When I got my drivers license I was lucky to get my mom's "woody" station wagon on occasion to take some girlfriends around town.  And we usually had the car full.  Today there are restrictions on who/how many can be in the car with a new driver.  Now there's a good idea!  Oddly enough though,one recent morning when I drove out of the high school parking lot, no lie,  the five kids who drove past me on their way in for class all drove cars nicer than my Kia Soul.  BMW convertible, Lexus sedan...and of course more than a couple of pimped out (did I just say that word?) pick up trucks, we do live in Texas y'all.  Kid + Sixteenth Birthday = car.

My mom was over for dinner last night, so I asked her if she felt parenting was more challenging now than when I grew up (she raised 3 kids...the oldest, me, was pregnant by age 18 so it was not all a bed of roses, trust me).  She told me she felt it was much more difficult for us because there are so many dual income homes (often out of necessity), the sex and violence in media and video games is so prevalent our kids are numb to it, girls today are pressured to perform in the way they look, not by using their intellect.  In addition, the number of kids from broken homes or living in step-parent situations is much higher than when she was raising her family.  She feels all of these things are contributing to the escalating use of drugs and alcohol.  When I was a kid she said they worried a little bit about alcohol (apparently there were no drugs to be had in the mid-80s while I was in high school), but nowadays it seems like we have a rampant overdose problem on our hands.  Because our kids are trying to escape?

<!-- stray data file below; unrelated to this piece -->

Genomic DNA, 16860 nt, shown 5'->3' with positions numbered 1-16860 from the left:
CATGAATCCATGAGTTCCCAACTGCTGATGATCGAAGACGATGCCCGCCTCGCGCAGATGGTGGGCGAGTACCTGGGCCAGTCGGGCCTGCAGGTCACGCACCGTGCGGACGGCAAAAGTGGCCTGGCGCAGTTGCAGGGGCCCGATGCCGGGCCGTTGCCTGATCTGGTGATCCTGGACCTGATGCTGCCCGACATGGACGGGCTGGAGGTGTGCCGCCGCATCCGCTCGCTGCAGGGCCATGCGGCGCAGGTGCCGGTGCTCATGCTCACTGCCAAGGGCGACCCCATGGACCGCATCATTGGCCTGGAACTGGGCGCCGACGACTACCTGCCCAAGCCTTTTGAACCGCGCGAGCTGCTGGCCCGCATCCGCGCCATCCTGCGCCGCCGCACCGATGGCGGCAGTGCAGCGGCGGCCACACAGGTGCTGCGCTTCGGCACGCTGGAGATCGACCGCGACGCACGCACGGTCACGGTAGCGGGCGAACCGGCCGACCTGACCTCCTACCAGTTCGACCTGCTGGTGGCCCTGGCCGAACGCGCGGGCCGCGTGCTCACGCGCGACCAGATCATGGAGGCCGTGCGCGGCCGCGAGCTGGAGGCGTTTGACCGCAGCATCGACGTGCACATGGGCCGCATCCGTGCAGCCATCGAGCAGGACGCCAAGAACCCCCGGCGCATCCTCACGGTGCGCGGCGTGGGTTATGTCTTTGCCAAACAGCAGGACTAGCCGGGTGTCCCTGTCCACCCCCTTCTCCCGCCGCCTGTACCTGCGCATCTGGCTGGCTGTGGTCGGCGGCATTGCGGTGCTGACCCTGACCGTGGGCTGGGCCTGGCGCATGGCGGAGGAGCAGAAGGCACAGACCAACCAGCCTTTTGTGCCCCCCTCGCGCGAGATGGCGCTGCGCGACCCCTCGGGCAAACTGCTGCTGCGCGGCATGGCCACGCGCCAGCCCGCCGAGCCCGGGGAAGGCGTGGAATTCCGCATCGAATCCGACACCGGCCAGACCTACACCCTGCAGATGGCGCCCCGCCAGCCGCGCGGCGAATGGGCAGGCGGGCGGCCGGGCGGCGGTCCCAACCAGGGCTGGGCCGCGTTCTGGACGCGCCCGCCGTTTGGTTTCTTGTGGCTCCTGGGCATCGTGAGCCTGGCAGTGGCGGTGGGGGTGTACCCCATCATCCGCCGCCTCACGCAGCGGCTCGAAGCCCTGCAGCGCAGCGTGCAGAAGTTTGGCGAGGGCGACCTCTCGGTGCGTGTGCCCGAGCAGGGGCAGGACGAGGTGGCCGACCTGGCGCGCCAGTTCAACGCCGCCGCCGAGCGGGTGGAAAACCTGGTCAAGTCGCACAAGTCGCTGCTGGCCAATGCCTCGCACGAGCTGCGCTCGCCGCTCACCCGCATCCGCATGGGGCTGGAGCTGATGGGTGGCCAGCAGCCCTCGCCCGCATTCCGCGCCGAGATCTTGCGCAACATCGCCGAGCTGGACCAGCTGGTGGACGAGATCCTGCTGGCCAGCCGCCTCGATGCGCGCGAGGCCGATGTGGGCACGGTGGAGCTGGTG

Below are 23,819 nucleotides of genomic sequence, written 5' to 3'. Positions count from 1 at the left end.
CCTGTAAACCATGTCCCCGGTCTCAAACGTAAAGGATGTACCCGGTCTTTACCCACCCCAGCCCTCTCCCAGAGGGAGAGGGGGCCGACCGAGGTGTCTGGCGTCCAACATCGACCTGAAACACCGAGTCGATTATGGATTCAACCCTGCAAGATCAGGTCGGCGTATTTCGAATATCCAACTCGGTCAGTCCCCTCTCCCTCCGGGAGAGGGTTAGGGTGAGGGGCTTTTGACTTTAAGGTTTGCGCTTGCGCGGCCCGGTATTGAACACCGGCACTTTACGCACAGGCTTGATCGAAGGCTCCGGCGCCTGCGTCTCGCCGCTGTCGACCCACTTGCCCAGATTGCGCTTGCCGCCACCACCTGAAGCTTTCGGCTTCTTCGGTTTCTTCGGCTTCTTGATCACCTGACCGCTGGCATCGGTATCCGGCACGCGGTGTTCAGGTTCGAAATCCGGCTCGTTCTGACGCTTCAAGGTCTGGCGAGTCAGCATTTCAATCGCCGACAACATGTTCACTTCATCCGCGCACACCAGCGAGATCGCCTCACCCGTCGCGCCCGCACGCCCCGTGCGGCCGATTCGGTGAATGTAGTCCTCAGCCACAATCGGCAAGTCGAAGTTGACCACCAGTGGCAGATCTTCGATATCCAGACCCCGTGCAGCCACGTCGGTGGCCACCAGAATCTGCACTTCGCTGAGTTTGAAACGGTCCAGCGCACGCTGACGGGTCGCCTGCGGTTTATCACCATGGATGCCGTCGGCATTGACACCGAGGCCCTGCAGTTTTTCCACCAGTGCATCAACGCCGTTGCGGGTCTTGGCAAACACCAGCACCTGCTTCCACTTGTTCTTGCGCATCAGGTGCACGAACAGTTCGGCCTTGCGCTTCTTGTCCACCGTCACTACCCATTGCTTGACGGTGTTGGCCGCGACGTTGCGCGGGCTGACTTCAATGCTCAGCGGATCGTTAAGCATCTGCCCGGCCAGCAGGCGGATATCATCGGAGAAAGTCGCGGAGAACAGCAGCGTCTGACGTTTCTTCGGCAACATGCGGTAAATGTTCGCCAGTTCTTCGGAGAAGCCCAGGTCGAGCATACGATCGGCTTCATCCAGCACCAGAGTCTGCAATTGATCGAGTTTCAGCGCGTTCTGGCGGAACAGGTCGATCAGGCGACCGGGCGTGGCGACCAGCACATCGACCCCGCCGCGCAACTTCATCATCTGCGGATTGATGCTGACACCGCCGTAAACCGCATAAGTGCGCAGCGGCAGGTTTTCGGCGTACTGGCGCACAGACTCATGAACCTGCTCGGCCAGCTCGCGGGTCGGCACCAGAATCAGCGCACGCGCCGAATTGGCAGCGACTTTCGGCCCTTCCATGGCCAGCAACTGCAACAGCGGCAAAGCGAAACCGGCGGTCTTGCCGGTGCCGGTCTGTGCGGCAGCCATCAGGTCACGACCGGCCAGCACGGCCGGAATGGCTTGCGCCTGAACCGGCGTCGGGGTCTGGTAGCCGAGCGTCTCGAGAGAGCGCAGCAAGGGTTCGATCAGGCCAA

A friend of mine recently said she wished we could "all go back to Mayberry".  I think as parents we realize there is no stopping progress, but sometimes "progress" is not good for our children.  Family dinner, church (of whatever denomination), media that promotes instead of degrades, parents that work together in raising their children, these are the things our kids need.  What do you think?